Andrew: You said that you and Jim DeRogatis have different tastes. Would you say you have the same influences in writing?
Greg: Well, Jim’s probably the premier Lester Bangs expert in the country–or one of them, that’s for sure. I certainly don’t claim to have that sort of expertise in Lester Bangs, nor do I feel that I’m being particularly influenced by Lester Bangs. I respect Bangs, but I never read him much growing up and I never really thought of his writing as all that insightful. There was a few things of his that I really, really liked; the one thing that really sticks out in my head was a piece he did for Musician magazine on the fusion of jazz and the punk worlds, especially in the Lower East Side New York scene. I thought that was a really well done piece. I liked those kinds of pieces, I did not like so much the sort of gratuitous name-calling interviews with Lou Reed. I thought that was just showboating. It’s great that he was embarrassing a rock star because rock stars deserve to be embarrassed occasionally. But after a while, I thought this was just as much about Bangs as it was about Reed. I guess that’s kind of the point. But that sort of first person writer at the forefront kind of story never appealed to me, because I’m coming out of a journalism background– rule number one of journalism is the writer is never the story. Lester Bangs had a big enough personality that he could be the story, but I never saw myself in that way and I always aspired to have a different sort of approach to it, if I ever were to write about rock ‘n’ roll.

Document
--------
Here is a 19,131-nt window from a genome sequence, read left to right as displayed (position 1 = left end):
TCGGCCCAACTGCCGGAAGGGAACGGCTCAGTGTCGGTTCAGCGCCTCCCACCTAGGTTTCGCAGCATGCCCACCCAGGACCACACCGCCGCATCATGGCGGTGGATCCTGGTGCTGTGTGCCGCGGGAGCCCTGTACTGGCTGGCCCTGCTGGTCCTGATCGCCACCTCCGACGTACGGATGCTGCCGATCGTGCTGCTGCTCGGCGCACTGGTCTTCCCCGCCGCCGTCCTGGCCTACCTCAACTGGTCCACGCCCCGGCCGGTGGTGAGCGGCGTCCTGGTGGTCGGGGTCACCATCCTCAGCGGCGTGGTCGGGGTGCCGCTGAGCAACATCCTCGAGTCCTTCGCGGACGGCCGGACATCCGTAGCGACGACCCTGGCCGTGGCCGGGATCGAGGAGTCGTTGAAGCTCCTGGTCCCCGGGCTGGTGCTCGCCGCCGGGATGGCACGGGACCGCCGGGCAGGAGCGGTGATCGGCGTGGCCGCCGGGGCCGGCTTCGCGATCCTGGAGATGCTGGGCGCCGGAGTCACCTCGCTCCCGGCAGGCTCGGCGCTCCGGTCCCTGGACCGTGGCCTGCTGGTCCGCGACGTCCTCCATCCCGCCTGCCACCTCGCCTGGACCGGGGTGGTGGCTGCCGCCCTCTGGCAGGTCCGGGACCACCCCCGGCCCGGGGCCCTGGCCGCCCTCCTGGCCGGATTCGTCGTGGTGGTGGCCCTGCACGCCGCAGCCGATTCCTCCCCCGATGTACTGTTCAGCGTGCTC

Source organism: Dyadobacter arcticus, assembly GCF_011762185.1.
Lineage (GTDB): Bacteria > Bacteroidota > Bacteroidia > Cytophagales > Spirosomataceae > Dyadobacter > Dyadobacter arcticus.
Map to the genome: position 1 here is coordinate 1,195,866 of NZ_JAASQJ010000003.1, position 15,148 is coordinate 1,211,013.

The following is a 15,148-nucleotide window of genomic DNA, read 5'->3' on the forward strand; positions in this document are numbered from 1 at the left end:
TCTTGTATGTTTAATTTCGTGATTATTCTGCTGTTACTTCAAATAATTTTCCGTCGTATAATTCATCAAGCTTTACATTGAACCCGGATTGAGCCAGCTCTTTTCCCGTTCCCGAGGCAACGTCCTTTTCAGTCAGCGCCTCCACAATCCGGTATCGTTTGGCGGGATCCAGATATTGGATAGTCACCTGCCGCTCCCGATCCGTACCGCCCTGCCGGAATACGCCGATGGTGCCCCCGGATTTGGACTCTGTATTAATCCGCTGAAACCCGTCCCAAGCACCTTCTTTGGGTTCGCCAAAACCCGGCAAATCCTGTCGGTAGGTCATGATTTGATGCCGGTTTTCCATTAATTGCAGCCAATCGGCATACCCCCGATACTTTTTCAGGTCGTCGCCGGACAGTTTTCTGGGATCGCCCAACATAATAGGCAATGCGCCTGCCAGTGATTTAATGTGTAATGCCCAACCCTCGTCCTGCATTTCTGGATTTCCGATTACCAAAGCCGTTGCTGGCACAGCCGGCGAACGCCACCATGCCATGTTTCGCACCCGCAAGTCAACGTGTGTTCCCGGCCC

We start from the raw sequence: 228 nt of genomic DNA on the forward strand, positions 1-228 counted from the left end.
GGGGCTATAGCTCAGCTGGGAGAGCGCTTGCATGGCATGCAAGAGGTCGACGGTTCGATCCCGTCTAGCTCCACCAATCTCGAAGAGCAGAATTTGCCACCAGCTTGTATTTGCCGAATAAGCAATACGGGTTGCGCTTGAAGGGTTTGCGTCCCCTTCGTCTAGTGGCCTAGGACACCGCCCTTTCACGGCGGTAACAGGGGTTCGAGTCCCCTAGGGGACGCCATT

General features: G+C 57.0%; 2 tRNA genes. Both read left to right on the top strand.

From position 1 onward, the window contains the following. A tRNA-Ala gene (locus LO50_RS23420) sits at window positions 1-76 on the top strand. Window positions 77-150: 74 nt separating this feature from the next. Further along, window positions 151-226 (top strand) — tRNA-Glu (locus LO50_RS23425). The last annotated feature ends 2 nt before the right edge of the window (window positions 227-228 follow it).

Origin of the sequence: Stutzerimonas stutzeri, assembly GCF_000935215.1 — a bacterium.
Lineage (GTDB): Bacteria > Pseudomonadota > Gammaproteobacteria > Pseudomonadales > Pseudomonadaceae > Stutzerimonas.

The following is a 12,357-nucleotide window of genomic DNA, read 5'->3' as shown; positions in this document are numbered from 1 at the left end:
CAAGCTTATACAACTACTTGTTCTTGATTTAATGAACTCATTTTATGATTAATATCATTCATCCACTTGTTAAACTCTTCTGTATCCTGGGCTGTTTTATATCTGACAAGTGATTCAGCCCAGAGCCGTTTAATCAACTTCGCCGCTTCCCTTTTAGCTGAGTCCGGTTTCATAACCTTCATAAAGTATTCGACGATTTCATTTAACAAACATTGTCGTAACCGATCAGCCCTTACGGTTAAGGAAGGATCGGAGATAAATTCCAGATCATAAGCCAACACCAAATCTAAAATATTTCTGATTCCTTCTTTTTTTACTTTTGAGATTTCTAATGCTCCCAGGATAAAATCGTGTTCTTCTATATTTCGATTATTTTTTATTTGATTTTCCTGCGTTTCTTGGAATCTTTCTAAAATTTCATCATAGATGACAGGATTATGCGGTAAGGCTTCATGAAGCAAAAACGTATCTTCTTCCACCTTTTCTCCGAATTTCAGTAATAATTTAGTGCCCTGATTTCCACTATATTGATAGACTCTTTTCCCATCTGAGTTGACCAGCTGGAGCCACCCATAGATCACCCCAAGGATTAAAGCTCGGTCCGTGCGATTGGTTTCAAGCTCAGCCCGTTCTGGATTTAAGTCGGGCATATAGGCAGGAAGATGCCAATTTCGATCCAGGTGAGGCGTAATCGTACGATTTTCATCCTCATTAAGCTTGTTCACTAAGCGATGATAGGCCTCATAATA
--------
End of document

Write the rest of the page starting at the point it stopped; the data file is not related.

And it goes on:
Greil Marcus’s Mystery Train was a big influence. The light bulb goes on in your head, and you realize you can use writing about rock as a platform for writing about a whole bunch of other things, bringing a whole bunch of other things into the party. And I was always interested in other art forms and talking about other things in addition to music, and sort of bringing that all into the spectrum of your writing. That book convinced me that writing about music was the way to go, that music was going to be my subject as a writer. And the other writers I grew up admiring were obviously the pros that have been around for a long time like Christgau and Dave Marsh– people like that I have great respect for, but one guy who never really gets mentioned a lot but was a great music writer was the late Robert Palmer. He preceded [Jon] Pareles as the New York Times music critic, but I always thought that his writing was terrific. One of the reasons I thought it was terrific is because he actually wrote about the music, he illuminated the music and I just thought that was just a real service to the readers, the fact that he could write about music so eloquently and describe it in such a way that the readers could actually hear the music for themselves and make up their own mind about if they liked it–even if Palmer didn’t particularly like it. I thought that was the model I really wanted to follow and that’s the kind of writing I aspire to do–really descriptive writing about the music itself. One of the hardest things you can do is write about music. I don’t think it’s easily done, I don’t think it can easily be described, but that’s the thing I strive to do, to describe music in a way that’s going to help my readers understand it better and maybe make up their own minds about whether or not they’re going to like it, irregardless of what I think about it.